Views expressed in opinion columns are the author’s own.

Smartphones are arguably one of the most influential pieces of technology ever developed. An essential tool in facilitating the democratization of the internet, smartphone ownership amongst American adults has increased from 35 percent to 77 percent since August of 2011. They allow us to instantly communicate with people across the world, navigate our way through unfamiliar neighborhoods, and connect with new information and ideas as soon as they are published.

Nearly every American adult suddenly has a tiny computer in their pocket which offers a portal to communication, entertainment and distraction. It’s getting increasingly difficult to keep our eyes off these devices for even a moment. The reality of society’s preoccupation with smartphones was reflected in a quote from Kristin Stretcher in a New York Times article: “Doing no screen time is almost easier than doing a little,” the former social computing researcher said.

But we are far past that point. It’s unrealistic to think that one could quit their smartphone cold turkey and continue with their life as before. Unless you plan on committing fully and moving to a secluded cabin in the woods, modern society more or less expects you to have a smartphone.

So what can we do? Tech executives in Silicon Valley are aware of the negative and addictive effects of smartphones and tablets, and have been some of the most outspoken against children’s use of such devices. Former Wired editor Chris Anderson has strict rules for his children in regards to tech use. In the same article, referring to the addictive qualities of technology, he said that “on the scale between candy and crack cocaine, it’s closer to crack cocaine.”

The restrictions for the children of Silicon Valley range from absolutely no screens in the home, to no phones until high school, to the restriction of all media consumption, to one movie watched per week as a family according to the Times. For these children, it’s a different world from the binge-watching, social media addicted childhood many experience.

These restrictions are a symptom of extreme privilege. Parents working in tech not only have access to the information on the harmful effects of screen addiction, they have the resources to do something about it. Parents know how difficult it can be to restrict anything from a child, let alone something as addictive as smartphones. Those who work full time rarely have the time or emotional patience to fight back and forth with a child over iPad access and deal with the inevitable tantrums.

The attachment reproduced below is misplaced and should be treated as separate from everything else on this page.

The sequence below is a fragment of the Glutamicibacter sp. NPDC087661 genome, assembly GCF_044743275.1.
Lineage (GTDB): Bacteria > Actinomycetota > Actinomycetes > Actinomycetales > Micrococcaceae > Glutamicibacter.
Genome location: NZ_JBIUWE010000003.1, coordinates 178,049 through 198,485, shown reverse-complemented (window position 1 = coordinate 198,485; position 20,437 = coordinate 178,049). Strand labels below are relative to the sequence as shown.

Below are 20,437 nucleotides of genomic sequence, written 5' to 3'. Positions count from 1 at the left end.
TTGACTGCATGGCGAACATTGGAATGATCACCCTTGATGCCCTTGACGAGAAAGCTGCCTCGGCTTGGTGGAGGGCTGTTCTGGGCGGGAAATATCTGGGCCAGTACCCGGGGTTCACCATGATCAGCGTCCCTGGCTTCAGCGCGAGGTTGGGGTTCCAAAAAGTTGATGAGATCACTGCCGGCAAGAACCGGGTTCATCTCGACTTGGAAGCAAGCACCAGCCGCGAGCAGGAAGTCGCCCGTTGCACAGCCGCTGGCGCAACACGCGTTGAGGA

Many tech executives are having their nannies sign “no-phone contracts” which ensure not only that they won’t expose the kids to screens, but that the nannies are not checking their phones in front of the children as well, unless in case of emergency or to contact the parents. Parents in Silicon Valley are essentially outsourcing their children’s tech diets, which is a service only the wealthiest in this country can afford.

Technology in education was once seen as a sign of class divide, but companies have worked with many low-income school districts to push products into classrooms as early as 1st grade.

While building technological literacy prepares students for an increasingly digital world, there is little evidence to suggest technology in the classroom improves learning, and some suggest it actually hurts student performance. A study on classrooms with varying levels of technology done at the U.S. Military Academy found that students in classrooms with no internet-enabled devices did best on the final exam.

Research done by Common Sense Media found that while higher-income children had more access to internet-enabled devices, their lower-income peers were more likely to engage in more screen-time on average. Low-income teenagers who use smartphones spend more than twice the amount of time on smartphones than their higher-income peers who use the same devices.

Screen time has been shown to have effects on ability to read nonverbal cues, as well as mental and physical health. Parents need to be educated and provided with realistic measures to combat overuse of screens. Technology firms need to be held accountable for the way they make and market their products toward children. Screen addiction is a public health issue, and there must be an appropriate policy response to this growing epidemic.

Emily Maurer is a junior environmental policy major. She can be reached at